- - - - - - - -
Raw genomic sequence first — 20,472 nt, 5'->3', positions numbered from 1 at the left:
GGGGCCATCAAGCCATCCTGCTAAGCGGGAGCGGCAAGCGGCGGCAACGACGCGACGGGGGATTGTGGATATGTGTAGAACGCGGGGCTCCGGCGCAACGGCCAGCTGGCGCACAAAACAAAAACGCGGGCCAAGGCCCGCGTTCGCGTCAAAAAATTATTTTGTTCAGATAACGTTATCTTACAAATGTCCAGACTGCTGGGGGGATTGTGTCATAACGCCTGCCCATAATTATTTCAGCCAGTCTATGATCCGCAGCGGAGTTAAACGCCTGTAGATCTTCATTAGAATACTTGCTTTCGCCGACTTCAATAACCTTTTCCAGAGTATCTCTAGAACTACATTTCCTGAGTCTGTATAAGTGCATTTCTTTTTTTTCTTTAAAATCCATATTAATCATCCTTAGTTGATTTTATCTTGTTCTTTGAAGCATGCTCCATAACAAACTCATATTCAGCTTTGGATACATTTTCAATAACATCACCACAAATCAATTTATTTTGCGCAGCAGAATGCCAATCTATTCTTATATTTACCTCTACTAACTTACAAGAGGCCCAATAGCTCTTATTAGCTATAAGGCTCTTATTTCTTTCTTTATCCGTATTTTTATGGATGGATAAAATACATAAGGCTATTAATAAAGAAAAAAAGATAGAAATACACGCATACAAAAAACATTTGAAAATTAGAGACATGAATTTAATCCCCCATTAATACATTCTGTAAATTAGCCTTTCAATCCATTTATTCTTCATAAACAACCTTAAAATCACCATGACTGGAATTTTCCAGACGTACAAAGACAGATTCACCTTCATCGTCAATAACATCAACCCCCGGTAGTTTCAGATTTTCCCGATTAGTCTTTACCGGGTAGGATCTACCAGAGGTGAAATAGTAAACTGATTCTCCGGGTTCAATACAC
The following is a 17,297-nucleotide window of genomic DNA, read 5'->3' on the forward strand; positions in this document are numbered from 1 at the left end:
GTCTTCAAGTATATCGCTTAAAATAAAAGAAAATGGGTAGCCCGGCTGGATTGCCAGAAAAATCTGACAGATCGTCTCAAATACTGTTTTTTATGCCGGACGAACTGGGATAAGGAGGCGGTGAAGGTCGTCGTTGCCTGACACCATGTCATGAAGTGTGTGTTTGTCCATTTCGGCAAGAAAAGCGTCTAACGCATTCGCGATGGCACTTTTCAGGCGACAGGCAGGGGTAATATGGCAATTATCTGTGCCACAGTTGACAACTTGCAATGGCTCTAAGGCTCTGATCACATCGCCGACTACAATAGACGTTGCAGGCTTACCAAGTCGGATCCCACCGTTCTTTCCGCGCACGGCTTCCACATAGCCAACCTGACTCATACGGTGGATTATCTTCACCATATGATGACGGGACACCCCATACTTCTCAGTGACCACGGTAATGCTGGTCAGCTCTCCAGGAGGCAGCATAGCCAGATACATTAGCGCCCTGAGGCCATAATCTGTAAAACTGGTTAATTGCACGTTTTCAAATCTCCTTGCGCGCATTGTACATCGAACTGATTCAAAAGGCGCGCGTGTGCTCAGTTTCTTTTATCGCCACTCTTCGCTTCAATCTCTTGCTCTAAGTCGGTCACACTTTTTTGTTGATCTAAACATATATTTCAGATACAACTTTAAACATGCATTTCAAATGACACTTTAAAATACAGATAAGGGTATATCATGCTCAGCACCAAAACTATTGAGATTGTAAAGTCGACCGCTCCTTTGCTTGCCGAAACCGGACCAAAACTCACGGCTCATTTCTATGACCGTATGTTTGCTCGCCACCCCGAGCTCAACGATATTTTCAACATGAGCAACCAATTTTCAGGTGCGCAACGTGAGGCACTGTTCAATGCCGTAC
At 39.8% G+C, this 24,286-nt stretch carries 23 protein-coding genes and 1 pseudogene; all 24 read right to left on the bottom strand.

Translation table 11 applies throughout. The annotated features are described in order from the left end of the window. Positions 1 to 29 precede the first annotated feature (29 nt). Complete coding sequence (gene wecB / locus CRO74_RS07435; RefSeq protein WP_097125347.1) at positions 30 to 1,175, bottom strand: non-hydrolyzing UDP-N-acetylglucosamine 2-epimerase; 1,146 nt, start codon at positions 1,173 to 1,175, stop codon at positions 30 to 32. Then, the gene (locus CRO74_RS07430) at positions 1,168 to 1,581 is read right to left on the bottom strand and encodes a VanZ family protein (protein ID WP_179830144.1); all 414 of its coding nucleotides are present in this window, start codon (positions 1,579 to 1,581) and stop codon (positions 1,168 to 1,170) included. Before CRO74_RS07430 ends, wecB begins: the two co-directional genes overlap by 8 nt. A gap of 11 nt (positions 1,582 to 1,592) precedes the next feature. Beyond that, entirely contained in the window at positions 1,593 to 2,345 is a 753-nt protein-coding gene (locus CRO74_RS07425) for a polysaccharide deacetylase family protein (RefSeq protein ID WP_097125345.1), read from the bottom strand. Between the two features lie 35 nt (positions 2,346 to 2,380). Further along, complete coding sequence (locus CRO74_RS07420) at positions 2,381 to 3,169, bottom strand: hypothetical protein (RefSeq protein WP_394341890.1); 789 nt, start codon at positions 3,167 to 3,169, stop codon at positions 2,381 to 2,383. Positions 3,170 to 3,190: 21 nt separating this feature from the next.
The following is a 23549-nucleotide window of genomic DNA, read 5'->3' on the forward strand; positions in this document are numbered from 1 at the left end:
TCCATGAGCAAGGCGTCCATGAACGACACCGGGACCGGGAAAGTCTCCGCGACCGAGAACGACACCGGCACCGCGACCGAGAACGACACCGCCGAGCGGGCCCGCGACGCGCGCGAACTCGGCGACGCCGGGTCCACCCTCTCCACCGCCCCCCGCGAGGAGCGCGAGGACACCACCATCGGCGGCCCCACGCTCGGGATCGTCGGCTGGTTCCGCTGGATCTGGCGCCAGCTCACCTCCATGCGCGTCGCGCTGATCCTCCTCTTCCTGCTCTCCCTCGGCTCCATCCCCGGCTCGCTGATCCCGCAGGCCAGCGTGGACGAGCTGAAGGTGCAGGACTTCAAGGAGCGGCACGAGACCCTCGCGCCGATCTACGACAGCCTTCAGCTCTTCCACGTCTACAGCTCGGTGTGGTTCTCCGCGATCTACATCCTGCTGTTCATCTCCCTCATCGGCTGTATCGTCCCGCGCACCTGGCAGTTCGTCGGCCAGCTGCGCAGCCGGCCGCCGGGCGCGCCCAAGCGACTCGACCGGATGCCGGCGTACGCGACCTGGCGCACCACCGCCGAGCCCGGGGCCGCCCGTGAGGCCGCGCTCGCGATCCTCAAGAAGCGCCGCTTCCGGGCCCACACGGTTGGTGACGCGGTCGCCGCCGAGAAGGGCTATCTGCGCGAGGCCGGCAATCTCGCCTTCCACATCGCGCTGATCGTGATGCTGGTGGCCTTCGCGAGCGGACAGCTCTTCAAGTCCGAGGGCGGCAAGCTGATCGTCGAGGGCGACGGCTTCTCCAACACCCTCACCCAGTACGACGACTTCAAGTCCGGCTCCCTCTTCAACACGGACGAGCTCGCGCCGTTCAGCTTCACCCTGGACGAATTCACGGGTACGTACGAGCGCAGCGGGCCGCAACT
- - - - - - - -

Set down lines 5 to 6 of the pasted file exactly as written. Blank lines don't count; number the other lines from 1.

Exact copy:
At 39.8% G+C, this 24,286-nt stretch carries 23 protein-coding genes and 1 pseudogene; all 24 read right to left on the bottom strand.

Translation table 11 applies throughout. The annotated features are described in order from the left end of the window. Positions 1 to 29 precede the first annotated feature (29 nt). Complete coding sequence (gene wecB / locus CRO74_RS07435; RefSeq protein WP_097125347.1) at positions 30 to 1,175, bottom strand: non-hydrolyzing UDP-N-acetylglucosamine 2-epimerase; 1,146 nt, start codon at positions 1,173 to 1,175, stop codon at positions 30 to 32. Then, the gene (locus CRO74_RS07430) at positions 1,168 to 1,581 is read right to left on the bottom strand and encodes a VanZ family protein (protein ID WP_179830144.1); all 414 of its coding nucleotides are present in this window, start codon (positions 1,579 to 1,581) and stop codon (positions 1,168 to 1,170) included. Before CRO74_RS07430 ends, wecB begins: the two co-directional genes overlap by 8 nt. A gap of 11 nt (positions 1,582 to 1,592) precedes the next feature. Beyond that, entirely contained in the window at positions 1,593 to 2,345 is a 753-nt protein-coding gene (locus CRO74_RS07425) for a polysaccharide deacetylase family protein (RefSeq protein ID WP_097125345.1), read from the bottom strand. Between the two features lie 35 nt (positions 2,346 to 2,380). Further along, complete coding sequence (locus CRO74_RS07420) at positions 2,381 to 3,169, bottom strand: hypothetical protein (RefSeq protein WP_394341890.1); 789 nt, start codon at positions 3,167 to 3,169, stop codon at positions 2,381 to 2,383. Positions 3,170 to 3,190: 21 nt separating this feature from the next.